About 500 years ago, humanity moved into the scientific revolution. Humanity developed the ability to rigorously interrogate nature via empiricism and inductive reasoning. With this came increasingly greater knowledge and expanded power to enact our individual and collective intentions on the world. The industrial revolution came quickly thereafter, with its logical progression towards the unification of humanity into a single large empire, often labeled globalization.
Importantly, this scientifically and historically grounded creation story suggests a few important things. One: We came from a place of disorganization and primitivism. Two: The defining feature of humanity is the ever-increasing ability to impose an envisioned order on the natural environment or universe. Three: Technology (the knowledge and material tools we use to impose order) improves the lot of human beings by optimizing our efficiency in adapting the environment to our needs. From this perspective, one might view the Internet as the crowning achievement for western culture because of its capacity to universalize knowledge and human experience and, by extension, facilitate an order created by and for humans.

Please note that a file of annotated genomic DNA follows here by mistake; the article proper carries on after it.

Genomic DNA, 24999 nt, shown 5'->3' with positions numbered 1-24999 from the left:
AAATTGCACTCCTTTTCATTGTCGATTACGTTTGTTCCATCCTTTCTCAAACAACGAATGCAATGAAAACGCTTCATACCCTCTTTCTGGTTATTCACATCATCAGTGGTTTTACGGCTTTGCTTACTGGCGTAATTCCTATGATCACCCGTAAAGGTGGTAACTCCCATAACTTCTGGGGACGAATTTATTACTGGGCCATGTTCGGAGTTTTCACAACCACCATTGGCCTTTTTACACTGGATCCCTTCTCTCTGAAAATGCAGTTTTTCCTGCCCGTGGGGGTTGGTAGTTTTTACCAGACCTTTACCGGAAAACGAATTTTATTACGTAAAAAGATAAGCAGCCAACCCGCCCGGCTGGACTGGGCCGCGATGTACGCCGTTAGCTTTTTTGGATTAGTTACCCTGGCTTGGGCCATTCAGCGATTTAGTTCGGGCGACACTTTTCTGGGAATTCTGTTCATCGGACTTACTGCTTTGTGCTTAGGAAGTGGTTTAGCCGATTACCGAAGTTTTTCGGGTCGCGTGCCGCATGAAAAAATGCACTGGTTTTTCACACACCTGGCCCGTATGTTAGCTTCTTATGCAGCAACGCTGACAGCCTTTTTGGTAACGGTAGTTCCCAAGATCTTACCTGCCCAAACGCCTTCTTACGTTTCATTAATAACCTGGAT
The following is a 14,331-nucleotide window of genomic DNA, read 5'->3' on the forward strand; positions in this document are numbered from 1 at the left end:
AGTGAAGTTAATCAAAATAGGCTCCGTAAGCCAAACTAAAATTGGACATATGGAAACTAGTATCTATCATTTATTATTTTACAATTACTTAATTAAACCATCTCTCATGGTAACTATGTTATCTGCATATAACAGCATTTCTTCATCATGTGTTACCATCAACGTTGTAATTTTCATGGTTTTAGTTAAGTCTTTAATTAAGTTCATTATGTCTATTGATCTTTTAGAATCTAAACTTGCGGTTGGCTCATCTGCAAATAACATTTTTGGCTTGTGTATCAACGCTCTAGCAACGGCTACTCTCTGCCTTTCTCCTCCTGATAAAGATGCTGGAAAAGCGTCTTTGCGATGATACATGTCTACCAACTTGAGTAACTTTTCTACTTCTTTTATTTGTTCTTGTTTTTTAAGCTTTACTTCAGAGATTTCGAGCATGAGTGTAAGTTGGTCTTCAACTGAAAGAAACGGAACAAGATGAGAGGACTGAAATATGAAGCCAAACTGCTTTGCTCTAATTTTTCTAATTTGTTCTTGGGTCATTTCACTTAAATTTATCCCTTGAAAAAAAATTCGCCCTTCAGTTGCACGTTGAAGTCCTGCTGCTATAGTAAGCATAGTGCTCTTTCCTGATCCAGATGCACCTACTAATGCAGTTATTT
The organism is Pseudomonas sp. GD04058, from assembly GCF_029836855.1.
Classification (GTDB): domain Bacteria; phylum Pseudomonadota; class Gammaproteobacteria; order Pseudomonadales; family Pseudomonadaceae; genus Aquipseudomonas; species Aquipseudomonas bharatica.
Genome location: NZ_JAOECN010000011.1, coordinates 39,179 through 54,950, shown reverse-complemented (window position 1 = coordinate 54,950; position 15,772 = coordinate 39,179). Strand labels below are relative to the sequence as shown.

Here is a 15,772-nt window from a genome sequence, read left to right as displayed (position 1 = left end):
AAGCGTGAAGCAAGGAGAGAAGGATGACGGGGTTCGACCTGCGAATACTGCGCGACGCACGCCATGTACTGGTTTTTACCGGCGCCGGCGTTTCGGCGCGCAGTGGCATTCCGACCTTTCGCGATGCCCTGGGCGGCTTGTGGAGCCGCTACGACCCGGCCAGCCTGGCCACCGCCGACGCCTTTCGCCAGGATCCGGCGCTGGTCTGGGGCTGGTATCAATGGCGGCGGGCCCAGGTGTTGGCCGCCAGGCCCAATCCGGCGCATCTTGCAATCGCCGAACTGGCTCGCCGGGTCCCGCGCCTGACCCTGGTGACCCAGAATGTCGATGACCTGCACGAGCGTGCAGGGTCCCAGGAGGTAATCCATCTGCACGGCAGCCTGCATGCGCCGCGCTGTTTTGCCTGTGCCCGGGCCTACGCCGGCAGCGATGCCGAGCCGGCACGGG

There are some compelling reasons to espouse this story. It has produced material improvements that can support improved quality of life of humans. Advancements in measurement, fundamental understanding of diseases, mapping of the human genome and human brain, and, now, artificial intelligence, augmented intelligence, and the promise of Big Data — these are all artifacts of this story. There is reason to believe that we are on the cusp of major positive societal change, ushered in through science and technology.